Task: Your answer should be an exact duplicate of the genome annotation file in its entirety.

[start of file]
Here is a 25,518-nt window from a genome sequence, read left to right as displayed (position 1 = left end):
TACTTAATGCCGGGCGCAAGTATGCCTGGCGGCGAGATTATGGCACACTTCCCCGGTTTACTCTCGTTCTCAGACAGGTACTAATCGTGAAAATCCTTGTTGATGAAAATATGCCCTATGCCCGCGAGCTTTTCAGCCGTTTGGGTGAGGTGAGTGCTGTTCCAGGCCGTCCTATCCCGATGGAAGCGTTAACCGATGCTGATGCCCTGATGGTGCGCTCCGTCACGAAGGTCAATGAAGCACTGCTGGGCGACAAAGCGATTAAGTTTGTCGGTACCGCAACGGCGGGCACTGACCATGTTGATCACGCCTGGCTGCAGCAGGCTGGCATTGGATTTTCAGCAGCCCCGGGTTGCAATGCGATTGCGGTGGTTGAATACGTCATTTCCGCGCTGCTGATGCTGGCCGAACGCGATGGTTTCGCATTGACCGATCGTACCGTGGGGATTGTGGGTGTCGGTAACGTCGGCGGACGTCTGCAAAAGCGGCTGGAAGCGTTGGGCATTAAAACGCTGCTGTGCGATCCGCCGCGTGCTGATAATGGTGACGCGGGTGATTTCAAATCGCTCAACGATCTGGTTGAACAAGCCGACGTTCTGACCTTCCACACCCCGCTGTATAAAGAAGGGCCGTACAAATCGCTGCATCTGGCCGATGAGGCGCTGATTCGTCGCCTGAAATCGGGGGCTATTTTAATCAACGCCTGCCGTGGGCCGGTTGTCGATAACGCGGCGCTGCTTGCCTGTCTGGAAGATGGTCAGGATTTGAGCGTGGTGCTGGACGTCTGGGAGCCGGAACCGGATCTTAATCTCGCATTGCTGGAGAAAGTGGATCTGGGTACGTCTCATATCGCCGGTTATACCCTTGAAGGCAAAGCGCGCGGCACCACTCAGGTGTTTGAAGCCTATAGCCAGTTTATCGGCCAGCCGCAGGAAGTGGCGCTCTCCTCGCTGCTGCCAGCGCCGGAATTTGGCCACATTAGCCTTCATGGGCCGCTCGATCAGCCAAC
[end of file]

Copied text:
Here is a 25,518-nt window from a genome sequence, read left to right as displayed (position 1 = left end):
TACTTAATGCCGGGCGCAAGTATGCCTGGCGGCGAGATTATGGCACACTTCCCCGGTTTACTCTCGTTCTCAGACAGGTACTAATCGTGAAAATCCTTGTTGATGAAAATATGCCCTATGCCCGCGAGCTTTTCAGCCGTTTGGGTGAGGTGAGTGCTGTTCCAGGCCGTCCTATCCCGATGGAAGCGTTAACCGATGCTGATGCCCTGATGGTGCGCTCCGTCACGAAGGTCAATGAAGCACTGCTGGGCGACAAAGCGATTAAGTTTGTCGGTACCGCAACGGCGGGCACTGACCATGTTGATCACGCCTGGCTGCAGCAGGCTGGCATTGGATTTTCAGCAGCCCCGGGTTGCAATGCGATTGCGGTGGTTGAATACGTCATTTCCGCGCTGCTGATGCTGGCCGAACGCGATGGTTTCGCATTGACCGATCGTACCGTGGGGATTGTGGGTGTCGGTAACGTCGGCGGACGTCTGCAAAAGCGGCTGGAAGCGTTGGGCATTAAAACGCTGCTGTGCGATCCGCCGCGTGCTGATAATGGTGACGCGGGTGATTTCAAATCGCTCAACGATCTGGTTGAACAAGCCGACGTTCTGACCTTCCACACCCCGCTGTATAAAGAAGGGCCGTACAAATCGCTGCATCTGGCCGATGAGGCGCTGATTCGTCGCCTGAAATCGGGGGCTATTTTAATCAACGCCTGCCGTGGGCCGGTTGTCGATAACGCGGCGCTGCTTGCCTGTCTGGAAGATGGTCAGGATTTGAGCGTGGTGCTGGACGTCTGGGAGCCGGAACCGGATCTTAATCTCGCATTGCTGGAGAAAGTGGATCTGGGTACGTCTCATATCGCCGGTTATACCCTTGAAGGCAAAGCGCGCGGCACCACTCAGGTGTTTGAAGCCTATAGCCAGTTTATCGGCCAGCCGCAGGAAGTGGCGCTCTCCTCGCTGCTGCCAGCGCCGGAATTTGGCCACATTAGCCTTCATGGGCCGCTCGATCAGCCAAC